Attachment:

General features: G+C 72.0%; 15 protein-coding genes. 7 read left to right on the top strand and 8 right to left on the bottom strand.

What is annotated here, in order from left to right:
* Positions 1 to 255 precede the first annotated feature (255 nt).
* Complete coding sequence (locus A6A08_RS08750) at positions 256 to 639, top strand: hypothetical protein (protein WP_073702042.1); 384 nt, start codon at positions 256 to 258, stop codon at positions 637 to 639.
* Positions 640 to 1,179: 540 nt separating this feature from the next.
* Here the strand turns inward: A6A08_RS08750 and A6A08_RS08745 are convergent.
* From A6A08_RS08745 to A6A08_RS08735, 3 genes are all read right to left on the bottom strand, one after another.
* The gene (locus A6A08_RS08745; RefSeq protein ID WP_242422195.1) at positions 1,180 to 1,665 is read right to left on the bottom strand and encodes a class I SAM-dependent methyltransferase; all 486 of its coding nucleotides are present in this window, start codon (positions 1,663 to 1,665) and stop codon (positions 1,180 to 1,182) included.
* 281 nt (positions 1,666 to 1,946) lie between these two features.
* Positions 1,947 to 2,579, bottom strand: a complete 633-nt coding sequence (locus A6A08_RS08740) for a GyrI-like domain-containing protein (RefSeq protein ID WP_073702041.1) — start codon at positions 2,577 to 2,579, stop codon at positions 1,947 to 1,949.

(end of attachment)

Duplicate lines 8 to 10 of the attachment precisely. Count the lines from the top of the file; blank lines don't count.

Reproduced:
* The gene (locus A6A08_RS08745; RefSeq protein ID WP_242422195.1) at positions 1,180 to 1,665 is read right to left on the bottom strand and encodes a class I SAM-dependent methyltransferase; all 486 of its coding nucleotides are present in this window, start codon (positions 1,663 to 1,665) and stop codon (positions 1,180 to 1,182) included.
* 281 nt (positions 1,666 to 1,946) lie between these two features.
* Positions 1,947 to 2,579, bottom strand: a complete 633-nt coding sequence (locus A6A08_RS08740) for a GyrI-like domain-containing protein (RefSeq protein ID WP_073702041.1) — start codon at positions 2,577 to 2,579, stop codon at positions 1,947 to 1,949.